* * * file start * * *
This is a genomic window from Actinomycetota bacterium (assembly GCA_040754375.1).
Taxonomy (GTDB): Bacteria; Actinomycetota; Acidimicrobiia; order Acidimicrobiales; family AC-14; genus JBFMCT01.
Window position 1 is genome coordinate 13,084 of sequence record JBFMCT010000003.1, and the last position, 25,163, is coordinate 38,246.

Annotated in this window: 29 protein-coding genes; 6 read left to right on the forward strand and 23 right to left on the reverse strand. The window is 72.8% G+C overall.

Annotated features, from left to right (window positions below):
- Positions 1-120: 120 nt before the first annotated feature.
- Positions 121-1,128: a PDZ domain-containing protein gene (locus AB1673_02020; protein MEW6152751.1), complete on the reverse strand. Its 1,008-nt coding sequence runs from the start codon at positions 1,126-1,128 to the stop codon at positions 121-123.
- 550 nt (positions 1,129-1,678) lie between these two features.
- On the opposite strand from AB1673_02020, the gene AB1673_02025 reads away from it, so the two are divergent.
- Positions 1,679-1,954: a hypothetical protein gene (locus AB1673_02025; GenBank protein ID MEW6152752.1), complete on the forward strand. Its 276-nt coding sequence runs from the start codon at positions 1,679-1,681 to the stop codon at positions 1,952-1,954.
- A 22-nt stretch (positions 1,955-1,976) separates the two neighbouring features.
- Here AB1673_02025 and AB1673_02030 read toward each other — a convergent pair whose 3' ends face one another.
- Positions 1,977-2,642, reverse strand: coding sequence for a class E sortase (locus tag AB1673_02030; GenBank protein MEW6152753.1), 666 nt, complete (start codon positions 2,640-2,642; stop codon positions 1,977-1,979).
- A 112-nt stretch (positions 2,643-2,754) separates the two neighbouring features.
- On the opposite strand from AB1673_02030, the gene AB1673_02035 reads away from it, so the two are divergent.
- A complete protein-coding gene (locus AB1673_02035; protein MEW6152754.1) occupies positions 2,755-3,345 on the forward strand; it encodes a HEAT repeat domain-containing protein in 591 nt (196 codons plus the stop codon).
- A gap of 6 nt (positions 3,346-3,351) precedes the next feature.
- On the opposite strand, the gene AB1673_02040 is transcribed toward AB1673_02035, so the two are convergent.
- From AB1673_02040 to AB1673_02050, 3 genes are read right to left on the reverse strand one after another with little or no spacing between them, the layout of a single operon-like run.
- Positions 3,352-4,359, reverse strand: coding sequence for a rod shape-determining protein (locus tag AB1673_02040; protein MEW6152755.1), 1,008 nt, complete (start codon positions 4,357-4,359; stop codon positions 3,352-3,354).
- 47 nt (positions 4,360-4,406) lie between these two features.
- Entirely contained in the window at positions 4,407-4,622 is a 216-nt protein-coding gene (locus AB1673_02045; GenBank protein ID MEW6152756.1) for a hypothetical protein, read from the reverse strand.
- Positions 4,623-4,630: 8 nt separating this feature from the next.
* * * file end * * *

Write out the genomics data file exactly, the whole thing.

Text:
This is a genomic window from Actinomycetota bacterium (assembly GCA_040754375.1).
Taxonomy (GTDB): Bacteria; Actinomycetota; Acidimicrobiia; order Acidimicrobiales; family AC-14; genus JBFMCT01.
Window position 1 is genome coordinate 13,084 of sequence record JBFMCT010000003.1, and the last position, 25,163, is coordinate 38,246.

Annotated in this window: 29 protein-coding genes; 6 read left to right on the forward strand and 23 right to left on the reverse strand. The window is 72.8% G+C overall.

Annotated features, from left to right (window positions below):
- Positions 1-120: 120 nt before the first annotated feature.
- Positions 121-1,128: a PDZ domain-containing protein gene (locus AB1673_02020; protein MEW6152751.1), complete on the reverse strand. Its 1,008-nt coding sequence runs from the start codon at positions 1,126-1,128 to the stop codon at positions 121-123.
- 550 nt (positions 1,129-1,678) lie between these two features.
- On the opposite strand from AB1673_02020, the gene AB1673_02025 reads away from it, so the two are divergent.
- Positions 1,679-1,954: a hypothetical protein gene (locus AB1673_02025; GenBank protein ID MEW6152752.1), complete on the forward strand. Its 276-nt coding sequence runs from the start codon at positions 1,679-1,681 to the stop codon at positions 1,952-1,954.
- A 22-nt stretch (positions 1,955-1,976) separates the two neighbouring features.
- Here AB1673_02025 and AB1673_02030 read toward each other — a convergent pair whose 3' ends face one another.
- Positions 1,977-2,642, reverse strand: coding sequence for a class E sortase (locus tag AB1673_02030; GenBank protein MEW6152753.1), 666 nt, complete (start codon positions 2,640-2,642; stop codon positions 1,977-1,979).
- A 112-nt stretch (positions 2,643-2,754) separates the two neighbouring features.
- On the opposite strand from AB1673_02030, the gene AB1673_02035 reads away from it, so the two are divergent.
- A complete protein-coding gene (locus AB1673_02035; protein MEW6152754.1) occupies positions 2,755-3,345 on the forward strand; it encodes a HEAT repeat domain-containing protein in 591 nt (196 codons plus the stop codon).
- A gap of 6 nt (positions 3,346-3,351) precedes the next feature.
- On the opposite strand, the gene AB1673_02040 is transcribed toward AB1673_02035, so the two are convergent.
- From AB1673_02040 to AB1673_02050, 3 genes are read right to left on the reverse strand one after another with little or no spacing between them, the layout of a single operon-like run.
- Positions 3,352-4,359, reverse strand: coding sequence for a rod shape-determining protein (locus tag AB1673_02040; protein MEW6152755.1), 1,008 nt, complete (start codon positions 4,357-4,359; stop codon positions 3,352-3,354).
- 47 nt (positions 4,360-4,406) lie between these two features.
- Entirely contained in the window at positions 4,407-4,622 is a 216-nt protein-coding gene (locus AB1673_02045; GenBank protein ID MEW6152756.1) for a hypothetical protein, read from the reverse strand.
- Positions 4,623-4,630: 8 nt separating this feature from the next.